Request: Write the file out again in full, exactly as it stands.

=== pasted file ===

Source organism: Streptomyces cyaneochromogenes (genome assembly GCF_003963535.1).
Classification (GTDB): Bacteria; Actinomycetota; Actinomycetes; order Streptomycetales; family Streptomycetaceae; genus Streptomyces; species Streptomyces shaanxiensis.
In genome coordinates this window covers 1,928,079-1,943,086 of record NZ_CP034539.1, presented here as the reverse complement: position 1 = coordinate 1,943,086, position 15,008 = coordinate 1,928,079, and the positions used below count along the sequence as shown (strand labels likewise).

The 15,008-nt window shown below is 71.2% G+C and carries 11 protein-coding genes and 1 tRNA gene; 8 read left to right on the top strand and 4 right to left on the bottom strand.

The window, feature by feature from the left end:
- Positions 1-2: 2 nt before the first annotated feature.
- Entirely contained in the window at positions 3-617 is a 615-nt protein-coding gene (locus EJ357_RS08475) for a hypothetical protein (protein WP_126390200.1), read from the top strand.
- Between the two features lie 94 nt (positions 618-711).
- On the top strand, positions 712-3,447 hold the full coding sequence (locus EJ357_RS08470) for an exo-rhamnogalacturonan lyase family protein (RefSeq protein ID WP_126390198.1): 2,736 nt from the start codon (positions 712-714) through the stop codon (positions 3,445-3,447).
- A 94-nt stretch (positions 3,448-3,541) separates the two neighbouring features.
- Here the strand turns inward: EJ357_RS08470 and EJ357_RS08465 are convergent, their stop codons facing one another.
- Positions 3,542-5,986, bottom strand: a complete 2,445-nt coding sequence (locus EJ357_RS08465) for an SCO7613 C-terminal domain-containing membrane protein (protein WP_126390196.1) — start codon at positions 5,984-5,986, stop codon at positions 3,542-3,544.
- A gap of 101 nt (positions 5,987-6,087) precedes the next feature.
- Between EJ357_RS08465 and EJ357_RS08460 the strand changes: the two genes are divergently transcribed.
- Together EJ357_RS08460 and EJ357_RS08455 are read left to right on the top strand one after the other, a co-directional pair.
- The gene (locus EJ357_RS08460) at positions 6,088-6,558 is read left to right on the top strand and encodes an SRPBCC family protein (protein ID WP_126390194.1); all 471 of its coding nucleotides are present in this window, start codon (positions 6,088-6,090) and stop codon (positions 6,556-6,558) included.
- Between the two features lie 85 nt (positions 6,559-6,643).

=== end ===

Source organism: Streptomyces cyaneochromogenes (genome assembly GCF_003963535.1).
Classification (GTDB): Bacteria; Actinomycetota; Actinomycetes; order Streptomycetales; family Streptomycetaceae; genus Streptomyces; species Streptomyces shaanxiensis.
In genome coordinates this window covers 1,928,079-1,943,086 of record NZ_CP034539.1, presented here as the reverse complement: position 1 = coordinate 1,943,086, position 15,008 = coordinate 1,928,079, and the positions used below count along the sequence as shown (strand labels likewise).

The 15,008-nt window shown below is 71.2% G+C and carries 11 protein-coding genes and 1 tRNA gene; 8 read left to right on the top strand and 4 right to left on the bottom strand.

The window, feature by feature from the left end:
- Positions 1-2: 2 nt before the first annotated feature.
- Entirely contained in the window at positions 3-617 is a 615-nt protein-coding gene (locus EJ357_RS08475) for a hypothetical protein (protein WP_126390200.1), read from the top strand.
- Between the two features lie 94 nt (positions 618-711).
- On the top strand, positions 712-3,447 hold the full coding sequence (locus EJ357_RS08470) for an exo-rhamnogalacturonan lyase family protein (RefSeq protein ID WP_126390198.1): 2,736 nt from the start codon (positions 712-714) through the stop codon (positions 3,445-3,447).
- A 94-nt stretch (positions 3,448-3,541) separates the two neighbouring features.
- Here the strand turns inward: EJ357_RS08470 and EJ357_RS08465 are convergent, their stop codons facing one another.
- Positions 3,542-5,986, bottom strand: a complete 2,445-nt coding sequence (locus EJ357_RS08465) for an SCO7613 C-terminal domain-containing membrane protein (protein WP_126390196.1) — start codon at positions 5,984-5,986, stop codon at positions 3,542-3,544.
- A gap of 101 nt (positions 5,987-6,087) precedes the next feature.
- Between EJ357_RS08465 and EJ357_RS08460 the strand changes: the two genes are divergently transcribed.
- Together EJ357_RS08460 and EJ357_RS08455 are read left to right on the top strand one after the other, a co-directional pair.
- The gene (locus EJ357_RS08460) at positions 6,088-6,558 is read left to right on the top strand and encodes an SRPBCC family protein (protein ID WP_126390194.1); all 471 of its coding nucleotides are present in this window, start codon (positions 6,088-6,090) and stop codon (positions 6,556-6,558) included.
- Between the two features lie 85 nt (positions 6,559-6,643).